“These data provide additional support for the efficacy and tolerability of SAR3419, and of our ADC technology,” commented John Lambert, PhD, EVP and Chief Scientific Officer. “The combination of SAR3419 and Rituxan was found to be well tolerated and to demonstrate activity in patients previously treated with Rituxan, even patients with primary refractory disease.”About this trial Patients with CD19-positive and CD20-positive DLBCL relapsing or refractory after at least one standard treatment – including Rituxan – and who are not a candidate for or who already underwent transplant were eligible for enrollment in this Phase II trial. Refractory disease was defined as unresponsive to or progressing within 6 months of regimen completion. Patients could receive a total of eight doses of CD19-targeting SAR3419 (at 55 mg/m 2) and of CD20-targeting Rituxan (at 375 mg/m 2), with the drugs administered weekly for four weeks and then every other week over eight weeks. The primary study objective was ORR. About SAR3419 This CD19-targeting ADC was developed by ImmunoGen and licensed to Sanofi as part of a broader collaboration between the companies. In addition to the trial reported today, Sanofi also has Phase II trials underway assessing SAR3419, used as a single agent, for the treatment of DLBCL and of B-cell acute lymphoblastic leukemia. About ImmunoGen, Inc. ImmunoGen, Inc. develops targeted anticancer therapeutics. The Company’s ADC technology uses a tumor-targeting engineered antibody to deliver one of ImmunoGen's highly potent cancer-cell killing agents specifically to tumor cells; the Company has also developed antibodies with anticancer activity of their own. The most advanced compound with ImmunoGen’s ADC technology is Roche’s Kadcyla ®, which is marketed in the US by Genentech and is also gaining approvals internationally. Additional compounds are in clinical testing by ImmunoGen and through the Company’s partnerships with Amgen, Bayer HealthCare, Biotest and Sanofi. More information about ImmunoGen can be found at www.immunogen.com. Rituxan ® and Kadcyla ® are, respectively, registered trademarks of Biogen Idec and of Genentech, Inc., a member of the Roche Group. This press release includes forward-looking statements. For these statements, ImmunoGen claims the protection of the safe harbor for forward-looking statements provided by the Private Securities Litigation Reform Act of 1995. It should be noted that there are risks and uncertainties related to the development of novel anticancer products, including SAR3419. A review of these risks can be found in ImmunoGen's Annual Report on Form 10-K for the fiscal year ended June 30, 2013 and other reports filed with the Securities and Exchange Commission.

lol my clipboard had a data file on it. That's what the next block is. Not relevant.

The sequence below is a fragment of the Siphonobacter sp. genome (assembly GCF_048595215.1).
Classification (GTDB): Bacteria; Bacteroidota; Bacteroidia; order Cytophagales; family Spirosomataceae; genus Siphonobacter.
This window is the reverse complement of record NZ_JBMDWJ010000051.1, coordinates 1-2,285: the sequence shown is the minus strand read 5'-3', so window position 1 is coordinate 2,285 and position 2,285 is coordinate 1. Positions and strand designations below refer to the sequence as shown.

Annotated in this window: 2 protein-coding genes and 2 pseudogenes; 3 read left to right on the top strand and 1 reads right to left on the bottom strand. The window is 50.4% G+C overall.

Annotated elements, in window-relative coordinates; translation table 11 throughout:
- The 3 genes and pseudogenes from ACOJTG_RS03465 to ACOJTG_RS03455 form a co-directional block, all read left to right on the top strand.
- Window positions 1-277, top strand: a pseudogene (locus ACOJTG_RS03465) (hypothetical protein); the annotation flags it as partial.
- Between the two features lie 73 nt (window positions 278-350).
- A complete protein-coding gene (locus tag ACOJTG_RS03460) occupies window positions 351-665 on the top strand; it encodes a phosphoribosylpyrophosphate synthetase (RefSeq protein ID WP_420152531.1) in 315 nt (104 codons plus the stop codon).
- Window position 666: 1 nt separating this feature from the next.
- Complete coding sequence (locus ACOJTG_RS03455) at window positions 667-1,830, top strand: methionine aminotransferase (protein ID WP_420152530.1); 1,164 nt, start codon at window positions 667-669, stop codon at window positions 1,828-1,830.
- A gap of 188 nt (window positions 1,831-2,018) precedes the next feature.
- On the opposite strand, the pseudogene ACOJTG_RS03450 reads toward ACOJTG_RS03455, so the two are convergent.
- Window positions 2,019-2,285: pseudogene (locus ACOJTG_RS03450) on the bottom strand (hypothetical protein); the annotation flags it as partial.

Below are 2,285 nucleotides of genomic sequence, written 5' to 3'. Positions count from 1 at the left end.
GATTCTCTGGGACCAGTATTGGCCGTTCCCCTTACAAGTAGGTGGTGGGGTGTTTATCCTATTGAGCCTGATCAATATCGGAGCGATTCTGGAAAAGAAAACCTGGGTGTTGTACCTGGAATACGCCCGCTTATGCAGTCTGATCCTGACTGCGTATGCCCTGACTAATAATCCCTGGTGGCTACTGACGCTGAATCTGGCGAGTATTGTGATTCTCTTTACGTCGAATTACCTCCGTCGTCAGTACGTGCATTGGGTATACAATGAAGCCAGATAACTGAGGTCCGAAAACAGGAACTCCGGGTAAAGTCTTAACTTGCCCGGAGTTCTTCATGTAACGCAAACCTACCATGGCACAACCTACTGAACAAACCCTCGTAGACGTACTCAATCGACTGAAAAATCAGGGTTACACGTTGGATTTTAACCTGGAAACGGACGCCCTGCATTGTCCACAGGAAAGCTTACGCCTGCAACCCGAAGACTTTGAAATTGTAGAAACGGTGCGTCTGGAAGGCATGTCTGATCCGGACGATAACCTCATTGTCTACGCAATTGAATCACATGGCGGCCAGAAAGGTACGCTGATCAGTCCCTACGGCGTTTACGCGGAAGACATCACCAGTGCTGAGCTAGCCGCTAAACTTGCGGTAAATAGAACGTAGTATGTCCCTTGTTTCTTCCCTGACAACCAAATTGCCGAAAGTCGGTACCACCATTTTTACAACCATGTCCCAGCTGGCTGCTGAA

ImmunoGen, Inc. (NASDAQ: IMGN), a biotechnology company that develops targeted anticancer therapies using its antibody-drug conjugate (ADC) technology, today announced the presentation of clinical findings with SAR3419 (coltuximab ravtansine) used in combination with Rituxan ® (rituximab) to treat diffuse large B-cell lymphoma (DLBCL) that previously had been treated with standard therapies. SAR3419 is a CD19-targeting ADC developed by ImmunoGen and licensed to Sanofi as part of a broader collaboration between the companies. These findings were reported at the annual meeting of the American Society of Hematology (ASH) being held in New Orleans, LA. The data presented today are from a Phase II trial assessing the activity and safety of SAR3419 when used in combination with Rituxan to treat DLBCL that had previously been treated with standard therapies including Rituxan. A total of 52 patients received SAR3419 and Rituxan in the trial, of which 45 were evaluable for efficacy (the per protocol population). Nearly three in four (73%) patients enrolled had Stage III/IV disease. Sixty percent (60%) had primary refractory disease and another 16% were refractory to their last treatment regimen; the rest were relapsed but not known to be refractory. Forty percent of the study patients had been treated with three or more prior therapies. The combination of SAR3419 and Rituxan was found to be generally well tolerated, with no patients discontinuing therapy due to treatment emergent adverse events (TEAEs). The most common TEAEs, of any grade, were asthenia, nausea, cough, diarrhea, and weight decrease. Any ocular events were low grade (1/2), manageable and reversible. Among the twelve study patients with relapsed but not refractory disease, the objective response rate (ORR) was 58%, with 2 complete responses (CRs) and 5 partial responses (PRs). Among the seven patients with disease refractory to the last treatment, the ORR was 43%, with 0 CRs and 3 PRs reported. Among the 26 patients with primary refractory disease – cancer that had never responded to any treatment – the ORR was 15%, with 2 CRs and 2 PRs reported.